Becky Hirst

Becky Hirst

Becky Hirst is a consultant in Palliative Medicine in South Yorkshire. She has had two episodes of moderate to severe depression, the first as a specialty registrar in 2004, both of which required significant time off work. In 2007 she won the BMA News writing competition writing about her experience, and was also interviewed on Radio 4’s ‘All in the Mind’ in a programme about doctors’ health. She feels strongly that although the statistics are that one in four people will have an episode of mental illness, in fact one in one of us are vulnerable.

Below is the piece she wrote for the BMA News writing competition:

What I learnt from that episode of depression

I always hoped that I was a ‘good doctor’ when it came to looking after people with mental illnesses. I’d spent six months working in Psychiatry as part of my GP training scheme. Certainly, it wasn’t always easy – my consultant once accused me of treating her patients like horses, making sure they were fed and watered but not much more – but I did my best. In General Practice it was a standing joke that while the other female partners in the practice did the Well Woman Clinic on a Tuesday morning, I did the Weepy Woman Clinic. I spent a lot of time reassuring people that depression was a real illness; that it was a chemical imbalance in the brain; that antidepressants work by correcting that imbalance; that yes, it was hard because if you’d broken your leg then everyone could see the plaster cast…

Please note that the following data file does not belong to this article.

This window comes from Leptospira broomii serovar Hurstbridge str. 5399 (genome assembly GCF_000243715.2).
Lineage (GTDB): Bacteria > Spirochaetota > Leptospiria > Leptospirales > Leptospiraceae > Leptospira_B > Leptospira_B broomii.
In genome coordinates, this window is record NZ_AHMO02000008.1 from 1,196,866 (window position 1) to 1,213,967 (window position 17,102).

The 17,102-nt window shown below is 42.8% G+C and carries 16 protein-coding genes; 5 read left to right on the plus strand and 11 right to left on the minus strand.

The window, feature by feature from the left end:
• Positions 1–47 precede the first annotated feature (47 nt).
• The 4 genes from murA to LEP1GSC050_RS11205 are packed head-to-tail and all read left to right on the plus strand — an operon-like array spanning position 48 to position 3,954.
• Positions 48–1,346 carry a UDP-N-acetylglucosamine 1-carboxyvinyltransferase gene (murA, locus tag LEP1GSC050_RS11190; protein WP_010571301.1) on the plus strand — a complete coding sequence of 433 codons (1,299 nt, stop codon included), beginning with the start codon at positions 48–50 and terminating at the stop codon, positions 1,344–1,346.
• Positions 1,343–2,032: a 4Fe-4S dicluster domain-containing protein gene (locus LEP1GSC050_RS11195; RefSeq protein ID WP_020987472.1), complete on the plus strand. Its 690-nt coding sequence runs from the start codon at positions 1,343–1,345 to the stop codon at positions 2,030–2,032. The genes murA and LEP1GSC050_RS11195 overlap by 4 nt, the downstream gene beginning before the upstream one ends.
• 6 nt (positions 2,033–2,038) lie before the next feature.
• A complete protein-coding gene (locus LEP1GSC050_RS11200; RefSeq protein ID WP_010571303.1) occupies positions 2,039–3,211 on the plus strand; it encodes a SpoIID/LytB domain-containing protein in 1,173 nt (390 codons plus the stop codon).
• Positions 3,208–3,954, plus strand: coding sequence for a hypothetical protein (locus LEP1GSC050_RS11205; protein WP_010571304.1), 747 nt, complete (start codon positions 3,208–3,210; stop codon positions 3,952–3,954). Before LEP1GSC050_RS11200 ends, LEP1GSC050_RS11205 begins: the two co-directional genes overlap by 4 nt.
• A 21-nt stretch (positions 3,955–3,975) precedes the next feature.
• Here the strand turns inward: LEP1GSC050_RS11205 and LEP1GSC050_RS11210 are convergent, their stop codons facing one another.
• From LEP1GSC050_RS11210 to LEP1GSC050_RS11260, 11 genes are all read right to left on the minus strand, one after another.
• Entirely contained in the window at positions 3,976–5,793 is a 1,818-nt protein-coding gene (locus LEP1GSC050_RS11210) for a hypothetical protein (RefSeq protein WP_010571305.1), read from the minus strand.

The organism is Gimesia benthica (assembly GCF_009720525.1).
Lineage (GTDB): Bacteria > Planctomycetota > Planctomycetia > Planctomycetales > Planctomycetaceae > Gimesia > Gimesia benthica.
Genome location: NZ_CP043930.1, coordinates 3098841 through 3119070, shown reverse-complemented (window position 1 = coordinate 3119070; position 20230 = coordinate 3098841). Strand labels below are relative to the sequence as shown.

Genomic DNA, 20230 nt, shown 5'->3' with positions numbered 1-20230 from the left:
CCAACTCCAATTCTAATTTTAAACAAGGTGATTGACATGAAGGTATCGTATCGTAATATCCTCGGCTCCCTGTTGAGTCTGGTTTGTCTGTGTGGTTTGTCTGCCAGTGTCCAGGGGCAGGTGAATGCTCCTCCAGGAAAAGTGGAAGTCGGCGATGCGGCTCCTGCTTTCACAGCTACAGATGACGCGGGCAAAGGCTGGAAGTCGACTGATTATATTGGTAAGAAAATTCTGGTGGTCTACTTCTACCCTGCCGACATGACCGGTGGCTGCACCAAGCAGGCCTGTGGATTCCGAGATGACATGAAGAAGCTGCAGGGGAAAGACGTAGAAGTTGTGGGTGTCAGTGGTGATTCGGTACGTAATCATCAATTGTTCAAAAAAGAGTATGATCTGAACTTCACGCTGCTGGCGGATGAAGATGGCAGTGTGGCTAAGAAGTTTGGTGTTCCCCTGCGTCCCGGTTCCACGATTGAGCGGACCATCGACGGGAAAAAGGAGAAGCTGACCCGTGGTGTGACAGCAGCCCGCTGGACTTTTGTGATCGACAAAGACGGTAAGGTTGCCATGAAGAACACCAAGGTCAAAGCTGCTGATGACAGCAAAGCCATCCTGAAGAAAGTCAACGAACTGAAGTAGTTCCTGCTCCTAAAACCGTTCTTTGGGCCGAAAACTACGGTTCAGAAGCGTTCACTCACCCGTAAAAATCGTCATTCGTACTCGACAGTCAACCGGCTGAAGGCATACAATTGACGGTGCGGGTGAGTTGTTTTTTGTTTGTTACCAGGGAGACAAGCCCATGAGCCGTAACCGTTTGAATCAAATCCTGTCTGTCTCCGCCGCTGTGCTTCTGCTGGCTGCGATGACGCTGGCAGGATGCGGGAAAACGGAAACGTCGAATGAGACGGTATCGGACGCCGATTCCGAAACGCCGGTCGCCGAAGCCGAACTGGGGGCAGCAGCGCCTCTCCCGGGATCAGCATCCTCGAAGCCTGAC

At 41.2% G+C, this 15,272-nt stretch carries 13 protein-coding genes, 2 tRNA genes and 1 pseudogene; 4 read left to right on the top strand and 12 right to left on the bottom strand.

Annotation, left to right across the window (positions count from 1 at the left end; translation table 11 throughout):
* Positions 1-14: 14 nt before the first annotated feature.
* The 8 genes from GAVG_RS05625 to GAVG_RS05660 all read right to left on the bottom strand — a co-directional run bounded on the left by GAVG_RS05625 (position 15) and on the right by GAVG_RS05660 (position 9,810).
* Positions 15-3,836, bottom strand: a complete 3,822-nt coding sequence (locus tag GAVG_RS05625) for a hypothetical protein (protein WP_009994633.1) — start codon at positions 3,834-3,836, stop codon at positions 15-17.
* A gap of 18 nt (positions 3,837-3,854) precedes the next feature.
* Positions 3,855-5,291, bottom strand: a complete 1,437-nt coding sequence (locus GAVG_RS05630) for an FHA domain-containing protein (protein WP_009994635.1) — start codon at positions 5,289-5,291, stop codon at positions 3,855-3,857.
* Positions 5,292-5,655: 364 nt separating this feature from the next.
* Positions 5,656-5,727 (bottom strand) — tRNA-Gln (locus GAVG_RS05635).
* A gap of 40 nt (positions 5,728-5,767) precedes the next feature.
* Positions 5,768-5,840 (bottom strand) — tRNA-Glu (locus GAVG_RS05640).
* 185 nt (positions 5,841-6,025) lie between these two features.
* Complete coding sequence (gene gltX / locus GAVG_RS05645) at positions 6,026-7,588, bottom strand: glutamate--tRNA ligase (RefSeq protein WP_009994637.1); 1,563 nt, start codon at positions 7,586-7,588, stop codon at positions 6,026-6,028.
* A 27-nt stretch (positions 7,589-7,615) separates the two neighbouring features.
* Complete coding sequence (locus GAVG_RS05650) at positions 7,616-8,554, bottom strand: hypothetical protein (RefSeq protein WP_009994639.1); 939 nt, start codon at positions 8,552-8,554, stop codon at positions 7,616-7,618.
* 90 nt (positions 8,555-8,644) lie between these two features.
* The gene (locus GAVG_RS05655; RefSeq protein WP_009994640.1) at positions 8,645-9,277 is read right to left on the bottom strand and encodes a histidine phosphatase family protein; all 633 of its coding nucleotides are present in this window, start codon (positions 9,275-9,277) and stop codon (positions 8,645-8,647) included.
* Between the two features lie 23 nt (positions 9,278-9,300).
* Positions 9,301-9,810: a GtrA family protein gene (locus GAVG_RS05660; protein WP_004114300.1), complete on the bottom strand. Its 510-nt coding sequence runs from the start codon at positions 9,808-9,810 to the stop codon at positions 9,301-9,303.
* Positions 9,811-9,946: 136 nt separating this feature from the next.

And then I got sick. I went from being a relatively competent specialist registrar in Palliative Medicine to nothing in a couple of days. I spent the first couple of weeks asleep. I would manage to have a shower and then I would have to go back to bed. I felt like a shell of my former self, and it surprised me sometimes when I looked at my hands that I didn’t just see straight through them. I had lost everything that made me who I was and I despaired of ever being reunited with my sense of humour. Listening to re-runs of radio 4 comedy programmes at 4am, I could appreciate intellectually why things were funny but it didn’t make me smile. Nothing did (my face hurt if I tried). My concentration was non-existent. I could read, but put the book down briefly and I wouldn’t have clue what the story was or even who any of the characters were (“Losing the plot” said the psychiatrist with a twinkle in his eye). I would be paralysed in the supermarket unable to choose food to eat, struggling not to abandon my trolley and leave. I couldn’t trust myself to judge when it was safe to turn right on to a main road in the car. “If I can’t choose which biscuits to buy,” I said to my GP in despair, “I don’t think I’m well enough to be deciding how much diamorphine to put in a syringe driver”. He laughed nervously and wrote me a medical certificate for another month.